by Isabel Carter
One in six of the world’s population is unable to read and write. Many of these people speak local languages and may be unable to understand the national language of their country. This means they are often unable to access information from outside their communities.
The PILLARS approach to learning is based on people’s enjoyment of discussion and their willingness to share their knowledge within a small group situation. PILLARS Guides are books which are produced by Tearfund to meet the needs of people whose access to outside information may be very limited. To benefit from the Guides, people need to meet together in small groups with at least one person who is literate. Most of the learning is discussion-based. The PILLARS approach to sharing information aims to enable communities to initiate, manage and sustain positive social and economic change in their lives.
There are currently 11 PILLARS Guides on subjects such as mobilising the community, agroforestry, food security, small businesses, HIV and AIDS, human rights, and hygiene and sanitation. Every guide contains 20–25 topics, each of which provides material for one meeting. Each topic is covered on a double page with explanatory text to read out, one or more illustrations, discussion questions and sometimes practical activities. The Guides contain group Bible studies that help to link action with spiritual principles.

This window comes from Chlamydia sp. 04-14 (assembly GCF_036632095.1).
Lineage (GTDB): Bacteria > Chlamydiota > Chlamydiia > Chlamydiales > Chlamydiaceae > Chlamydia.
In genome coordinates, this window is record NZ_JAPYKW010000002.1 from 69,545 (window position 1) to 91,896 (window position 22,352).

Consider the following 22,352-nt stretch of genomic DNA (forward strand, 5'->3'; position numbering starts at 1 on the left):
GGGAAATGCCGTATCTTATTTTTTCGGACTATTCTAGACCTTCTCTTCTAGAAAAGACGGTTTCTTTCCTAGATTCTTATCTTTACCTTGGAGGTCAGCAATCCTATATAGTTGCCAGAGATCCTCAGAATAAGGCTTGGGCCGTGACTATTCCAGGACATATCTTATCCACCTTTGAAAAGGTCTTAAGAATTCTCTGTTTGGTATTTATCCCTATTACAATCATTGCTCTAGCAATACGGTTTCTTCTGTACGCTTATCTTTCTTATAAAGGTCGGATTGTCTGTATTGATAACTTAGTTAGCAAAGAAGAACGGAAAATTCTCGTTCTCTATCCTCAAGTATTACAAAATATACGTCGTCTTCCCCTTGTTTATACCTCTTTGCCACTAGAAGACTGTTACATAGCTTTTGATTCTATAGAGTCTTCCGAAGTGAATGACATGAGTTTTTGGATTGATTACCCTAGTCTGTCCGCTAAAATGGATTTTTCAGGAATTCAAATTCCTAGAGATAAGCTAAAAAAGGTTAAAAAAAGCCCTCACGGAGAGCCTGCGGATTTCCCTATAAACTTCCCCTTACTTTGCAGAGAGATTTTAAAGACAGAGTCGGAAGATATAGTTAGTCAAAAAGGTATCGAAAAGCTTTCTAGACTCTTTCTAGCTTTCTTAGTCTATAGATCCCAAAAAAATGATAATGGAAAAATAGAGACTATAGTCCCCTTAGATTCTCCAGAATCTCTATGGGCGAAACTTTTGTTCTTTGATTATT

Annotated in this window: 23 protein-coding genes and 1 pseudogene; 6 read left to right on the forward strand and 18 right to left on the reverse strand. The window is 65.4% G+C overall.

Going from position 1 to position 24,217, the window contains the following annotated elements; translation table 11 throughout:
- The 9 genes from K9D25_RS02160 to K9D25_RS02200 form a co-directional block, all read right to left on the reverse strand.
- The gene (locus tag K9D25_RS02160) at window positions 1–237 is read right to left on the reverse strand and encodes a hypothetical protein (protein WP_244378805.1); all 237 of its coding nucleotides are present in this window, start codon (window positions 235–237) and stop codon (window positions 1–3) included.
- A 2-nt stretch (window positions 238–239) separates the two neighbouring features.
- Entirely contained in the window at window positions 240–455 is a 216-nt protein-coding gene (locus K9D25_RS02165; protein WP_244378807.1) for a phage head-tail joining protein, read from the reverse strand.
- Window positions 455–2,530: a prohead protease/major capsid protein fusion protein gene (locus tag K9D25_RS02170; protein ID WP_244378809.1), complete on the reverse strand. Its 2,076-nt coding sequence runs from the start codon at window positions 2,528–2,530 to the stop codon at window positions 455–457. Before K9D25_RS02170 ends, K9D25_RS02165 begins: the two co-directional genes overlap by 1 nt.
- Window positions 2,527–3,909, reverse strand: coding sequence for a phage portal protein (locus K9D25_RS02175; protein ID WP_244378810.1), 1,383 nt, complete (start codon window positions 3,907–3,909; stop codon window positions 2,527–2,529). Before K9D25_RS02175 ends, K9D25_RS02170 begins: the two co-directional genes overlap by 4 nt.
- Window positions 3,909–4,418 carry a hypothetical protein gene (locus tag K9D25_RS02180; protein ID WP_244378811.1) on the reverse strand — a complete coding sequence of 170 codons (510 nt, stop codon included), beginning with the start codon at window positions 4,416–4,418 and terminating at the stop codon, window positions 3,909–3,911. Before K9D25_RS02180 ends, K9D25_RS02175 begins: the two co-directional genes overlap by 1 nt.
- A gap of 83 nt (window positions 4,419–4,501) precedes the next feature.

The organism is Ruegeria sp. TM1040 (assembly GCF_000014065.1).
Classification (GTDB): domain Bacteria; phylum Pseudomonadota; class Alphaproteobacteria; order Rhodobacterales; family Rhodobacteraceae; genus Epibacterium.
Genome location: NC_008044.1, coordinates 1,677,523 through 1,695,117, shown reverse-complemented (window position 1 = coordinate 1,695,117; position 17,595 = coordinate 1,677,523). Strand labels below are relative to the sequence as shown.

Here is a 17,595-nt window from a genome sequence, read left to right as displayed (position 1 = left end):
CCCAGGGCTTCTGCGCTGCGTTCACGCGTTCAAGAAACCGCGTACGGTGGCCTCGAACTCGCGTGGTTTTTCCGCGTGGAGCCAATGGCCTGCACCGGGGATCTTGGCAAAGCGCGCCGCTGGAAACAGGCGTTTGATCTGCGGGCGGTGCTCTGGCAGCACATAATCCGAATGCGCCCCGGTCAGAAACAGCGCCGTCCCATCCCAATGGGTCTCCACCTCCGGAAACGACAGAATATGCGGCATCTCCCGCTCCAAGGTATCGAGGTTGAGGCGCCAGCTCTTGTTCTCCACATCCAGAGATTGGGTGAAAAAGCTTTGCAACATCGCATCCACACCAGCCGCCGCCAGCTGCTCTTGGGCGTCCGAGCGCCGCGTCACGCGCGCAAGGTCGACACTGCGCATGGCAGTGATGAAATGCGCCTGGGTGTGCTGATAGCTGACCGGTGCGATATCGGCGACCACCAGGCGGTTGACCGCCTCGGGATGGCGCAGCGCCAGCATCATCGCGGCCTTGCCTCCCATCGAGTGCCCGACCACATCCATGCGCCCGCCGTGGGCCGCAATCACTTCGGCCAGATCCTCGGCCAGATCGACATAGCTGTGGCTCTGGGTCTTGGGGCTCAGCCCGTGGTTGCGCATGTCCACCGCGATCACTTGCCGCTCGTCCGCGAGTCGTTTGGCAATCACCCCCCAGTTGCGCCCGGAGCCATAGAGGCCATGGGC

The discussion questions are carefully designed to draw out people’s existing knowledge and experience and then challenge current practices and attitudes. This discussion-based learning helps to encourage a sense of ownership relating to the new information. It helps people to work together to solve their problems, and increases their confidence to make decisions about their future and take action as a group.
It is not necessary to have a trainer from outside the group in order to use a PILLARS Guide. But they do need someone in the group with the confidence to facilitate group discussion. This is very different from training or teaching. Facilitation helps to draw out learning and experience from the group members, rather than telling them what to do. Group facilitators may benefit from some training in facilitation skills to help them to use PILLARS Guides. There is a Facilitation skills workbook that enables organisations to provide simple training and experience in things like role-play, participatory tools and activities which will help people relax and enter more fully into the discussion.
Adapting the PILLARS approach to meet local needs